European Accounts of Coastal Indian Villages
Barlowe's Description of a Palisaded Village on Roanoke Island, 1584
The village contained nine houses constructed of cedar and was "fortified round about with sharp trees, to keep out their enemies, and the entrance into it made like a turnpike very artificially [artfully]" (Quinn 1991, pp. 106-108).
Caption of Theodor De Bry's Engraving of Pomeioc Village
"The towns of this country are not unlike those in Florida, but they are neither so well built nor so carefully looked after. They are surrounded with poles stuck into the ground and have only a narrow entrance. Only the chief and his principal men live in houses. On the right in the picture is the temple . . . On the opposite side is the King's house. These dwellings are made with posts joined to each other and covered with matting, which can be rolled up to let in light and air" (Hulton 1984, p. 125).
Thomas Hariot's Description of North Carolina Villages, circa 1585
"Their towns are small . . . where a village may contain but ten or twelve houses--some perhaps as many as twenty. The largest town we saw had thirty houses. In many cases the villages are walled with stakes covered with the bark of trees or with poles set close together. The houses are built of small poles attached at the top . . . The poles are covered from top to bottom either with bark or with mats woven of long rushes. The dwellings are usually twice as long as they are wide" (Quinn 1991, pp. 369-370).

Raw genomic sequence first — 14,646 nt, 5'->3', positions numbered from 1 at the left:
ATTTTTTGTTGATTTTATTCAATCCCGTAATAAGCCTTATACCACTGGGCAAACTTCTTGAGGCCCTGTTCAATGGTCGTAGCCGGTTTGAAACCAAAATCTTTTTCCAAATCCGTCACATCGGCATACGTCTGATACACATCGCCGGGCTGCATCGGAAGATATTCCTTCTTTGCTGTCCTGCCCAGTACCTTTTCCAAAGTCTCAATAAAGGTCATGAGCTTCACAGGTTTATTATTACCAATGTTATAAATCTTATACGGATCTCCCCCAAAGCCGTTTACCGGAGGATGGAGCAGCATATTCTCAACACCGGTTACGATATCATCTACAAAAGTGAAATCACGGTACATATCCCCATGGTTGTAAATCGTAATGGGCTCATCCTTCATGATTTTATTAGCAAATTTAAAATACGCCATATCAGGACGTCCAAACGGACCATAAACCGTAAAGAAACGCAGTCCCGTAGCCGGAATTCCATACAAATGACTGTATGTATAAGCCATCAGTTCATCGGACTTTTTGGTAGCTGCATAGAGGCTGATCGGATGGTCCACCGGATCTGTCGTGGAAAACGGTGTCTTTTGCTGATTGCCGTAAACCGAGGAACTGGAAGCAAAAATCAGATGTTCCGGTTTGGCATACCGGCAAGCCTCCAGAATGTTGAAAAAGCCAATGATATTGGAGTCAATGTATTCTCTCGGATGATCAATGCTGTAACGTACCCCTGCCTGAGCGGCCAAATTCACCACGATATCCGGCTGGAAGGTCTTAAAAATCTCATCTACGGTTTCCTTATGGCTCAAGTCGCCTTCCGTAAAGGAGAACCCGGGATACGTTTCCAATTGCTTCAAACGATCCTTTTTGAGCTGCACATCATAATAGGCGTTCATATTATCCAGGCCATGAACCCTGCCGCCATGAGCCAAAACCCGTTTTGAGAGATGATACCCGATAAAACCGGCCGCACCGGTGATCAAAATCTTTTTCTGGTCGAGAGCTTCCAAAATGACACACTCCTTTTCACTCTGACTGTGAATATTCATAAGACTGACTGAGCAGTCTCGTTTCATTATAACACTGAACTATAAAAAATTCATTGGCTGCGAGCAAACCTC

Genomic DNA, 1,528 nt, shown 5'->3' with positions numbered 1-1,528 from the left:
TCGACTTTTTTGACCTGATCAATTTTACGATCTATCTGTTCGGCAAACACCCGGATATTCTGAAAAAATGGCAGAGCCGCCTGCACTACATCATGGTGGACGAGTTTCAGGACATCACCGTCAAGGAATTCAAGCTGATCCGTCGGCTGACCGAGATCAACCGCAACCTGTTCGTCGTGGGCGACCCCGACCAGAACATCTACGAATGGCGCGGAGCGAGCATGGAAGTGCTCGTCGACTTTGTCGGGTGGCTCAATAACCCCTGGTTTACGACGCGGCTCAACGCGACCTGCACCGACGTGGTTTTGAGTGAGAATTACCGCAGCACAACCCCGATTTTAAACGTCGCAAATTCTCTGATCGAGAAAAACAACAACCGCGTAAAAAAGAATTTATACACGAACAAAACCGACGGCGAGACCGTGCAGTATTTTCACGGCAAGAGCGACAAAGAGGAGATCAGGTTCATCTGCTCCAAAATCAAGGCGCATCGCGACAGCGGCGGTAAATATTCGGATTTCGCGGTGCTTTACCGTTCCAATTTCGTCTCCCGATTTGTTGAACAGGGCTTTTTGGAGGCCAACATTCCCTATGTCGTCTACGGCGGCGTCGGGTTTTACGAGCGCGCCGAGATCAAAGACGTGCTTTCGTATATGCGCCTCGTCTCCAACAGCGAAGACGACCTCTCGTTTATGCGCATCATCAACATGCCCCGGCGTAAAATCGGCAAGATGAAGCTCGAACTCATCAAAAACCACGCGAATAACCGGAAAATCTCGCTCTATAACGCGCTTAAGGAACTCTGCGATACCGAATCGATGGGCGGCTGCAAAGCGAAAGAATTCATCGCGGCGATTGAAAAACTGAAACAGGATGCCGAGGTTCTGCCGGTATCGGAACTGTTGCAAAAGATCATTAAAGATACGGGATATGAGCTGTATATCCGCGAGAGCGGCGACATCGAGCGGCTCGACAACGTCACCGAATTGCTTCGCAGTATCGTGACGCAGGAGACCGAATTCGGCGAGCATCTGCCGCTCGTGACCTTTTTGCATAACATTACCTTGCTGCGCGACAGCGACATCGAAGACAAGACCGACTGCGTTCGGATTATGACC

John Lawson's Description of Native American Houses in North Carolina, 1701
"They get very long poles, of pine, cedar, hickory, or any wood that will bend; these are the thickness of the small of a man's leg . . . which they generally strip of the bark, and warm them well in the fire, which makes them tough and fit to bend; afterwards they stick the thickest ends of them in the ground, about two yards asunder, in a circular form, the distance they design the cabin to be, (which is not always round, but sometimes oval) then they bend the tops and bring them together, and bind their ends with bark of trees . . . then they brace them with other poles, to make them strong; afterwards, cover them all over with bark, so that they are very warm and tight, and will keep firm against all the weathers that blow" (Lawson 1967, pp. 180, 182).